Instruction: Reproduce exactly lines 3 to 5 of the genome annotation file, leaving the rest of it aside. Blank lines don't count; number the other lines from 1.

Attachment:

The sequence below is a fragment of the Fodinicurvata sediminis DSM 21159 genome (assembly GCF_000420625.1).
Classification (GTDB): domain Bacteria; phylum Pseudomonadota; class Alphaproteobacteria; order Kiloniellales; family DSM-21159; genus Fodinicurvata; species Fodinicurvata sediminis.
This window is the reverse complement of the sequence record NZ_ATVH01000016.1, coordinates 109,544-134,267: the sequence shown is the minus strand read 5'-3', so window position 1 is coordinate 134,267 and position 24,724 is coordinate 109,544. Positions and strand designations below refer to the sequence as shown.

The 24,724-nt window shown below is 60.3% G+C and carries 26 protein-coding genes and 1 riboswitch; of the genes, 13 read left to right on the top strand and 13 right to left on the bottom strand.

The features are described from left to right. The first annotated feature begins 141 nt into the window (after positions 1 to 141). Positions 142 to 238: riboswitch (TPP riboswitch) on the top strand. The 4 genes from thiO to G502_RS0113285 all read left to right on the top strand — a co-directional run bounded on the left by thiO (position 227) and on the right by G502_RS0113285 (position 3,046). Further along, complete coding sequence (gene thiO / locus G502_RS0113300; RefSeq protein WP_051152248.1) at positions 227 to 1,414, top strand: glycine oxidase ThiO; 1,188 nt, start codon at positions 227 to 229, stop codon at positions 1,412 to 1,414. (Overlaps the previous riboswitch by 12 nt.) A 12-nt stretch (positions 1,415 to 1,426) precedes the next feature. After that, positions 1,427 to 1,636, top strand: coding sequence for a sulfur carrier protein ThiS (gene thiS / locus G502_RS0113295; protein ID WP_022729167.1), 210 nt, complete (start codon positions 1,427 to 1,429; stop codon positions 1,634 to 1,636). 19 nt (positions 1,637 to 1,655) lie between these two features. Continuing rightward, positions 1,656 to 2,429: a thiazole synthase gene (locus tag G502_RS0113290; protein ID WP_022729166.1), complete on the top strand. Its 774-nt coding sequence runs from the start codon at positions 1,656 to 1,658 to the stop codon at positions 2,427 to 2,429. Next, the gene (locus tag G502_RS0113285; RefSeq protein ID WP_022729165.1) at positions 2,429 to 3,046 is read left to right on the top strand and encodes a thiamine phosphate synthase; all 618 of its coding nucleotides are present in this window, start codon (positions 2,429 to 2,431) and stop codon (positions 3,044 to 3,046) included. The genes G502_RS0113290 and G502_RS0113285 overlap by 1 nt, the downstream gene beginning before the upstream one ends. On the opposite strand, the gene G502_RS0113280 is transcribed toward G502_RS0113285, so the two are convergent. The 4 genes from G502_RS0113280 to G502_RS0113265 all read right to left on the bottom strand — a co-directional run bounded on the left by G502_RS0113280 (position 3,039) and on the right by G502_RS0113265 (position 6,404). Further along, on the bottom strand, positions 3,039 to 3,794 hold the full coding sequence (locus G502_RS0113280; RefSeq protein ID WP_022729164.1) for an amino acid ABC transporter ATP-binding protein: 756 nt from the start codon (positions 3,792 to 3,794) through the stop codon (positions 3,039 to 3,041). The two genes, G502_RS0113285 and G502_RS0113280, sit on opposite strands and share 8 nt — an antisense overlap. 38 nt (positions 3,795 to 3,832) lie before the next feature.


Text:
This window is the reverse complement of the sequence record NZ_ATVH01000016.1, coordinates 109,544-134,267: the sequence shown is the minus strand read 5'-3', so window position 1 is coordinate 134,267 and position 24,724 is coordinate 109,544. Positions and strand designations below refer to the sequence as shown.

The 24,724-nt window shown below is 60.3% G+C and carries 26 protein-coding genes and 1 riboswitch; of the genes, 13 read left to right on the top strand and 13 right to left on the bottom strand.

The features are described from left to right. The first annotated feature begins 141 nt into the window (after positions 1 to 141). Positions 142 to 238: riboswitch (TPP riboswitch) on the top strand. The 4 genes from thiO to G502_RS0113285 all read left to right on the top strand — a co-directional run bounded on the left by thiO (position 227) and on the right by G502_RS0113285 (position 3,046). Further along, complete coding sequence (gene thiO / locus G502_RS0113300; RefSeq protein WP_051152248.1) at positions 227 to 1,414, top strand: glycine oxidase ThiO; 1,188 nt, start codon at positions 227 to 229, stop codon at positions 1,412 to 1,414. (Overlaps the previous riboswitch by 12 nt.) A 12-nt stretch (positions 1,415 to 1,426) precedes the next feature. After that, positions 1,427 to 1,636, top strand: coding sequence for a sulfur carrier protein ThiS (gene thiS / locus G502_RS0113295; protein ID WP_022729167.1), 210 nt, complete (start codon positions 1,427 to 1,429; stop codon positions 1,634 to 1,636). 19 nt (positions 1,637 to 1,655) lie between these two features. Continuing rightward, positions 1,656 to 2,429: a thiazole synthase gene (locus tag G502_RS0113290; protein ID WP_022729166.1), complete on the top strand. Its 774-nt coding sequence runs from the start codon at positions 1,656 to 1,658 to the stop codon at positions 2,427 to 2,429. Next, the gene (locus tag G502_RS0113285; RefSeq protein ID WP_022729165.1) at positions 2,429 to 3,046 is read left to right on the top strand and encodes a thiamine phosphate synthase; all 618 of its coding nucleotides are present in this window, start codon (positions 2,429 to 2,431) and stop codon (positions 3,044 to 3,046) included. The genes G502_RS0113290 and G502_RS0113285 overlap by 1 nt, the downstream gene beginning before the upstream one ends. On the opposite strand, the gene G502_RS0113280 is transcribed toward G502_RS0113285, so the two are convergent. The 4 genes from G502_RS0113280 to G502_RS0113265 all read right to left on the bottom strand — a co-directional run bounded on the left by G502_RS0113280 (position 3,039) and on the right by G502_RS0113265 (position 6,404). Further along, on the bottom strand, positions 3,039 to 3,794 hold the full coding sequence (locus G502_RS0113280; RefSeq protein ID WP_022729164.1) for an amino acid ABC transporter ATP-binding protein: 756 nt from the start codon (positions 3,792 to 3,794) through the stop codon (positions 3,039 to 3,041). The two genes, G502_RS0113285 and G502_RS0113280, sit on opposite strands and share 8 nt — an antisense overlap. 38 nt (positions 3,795 to 3,832) lie before the next feature.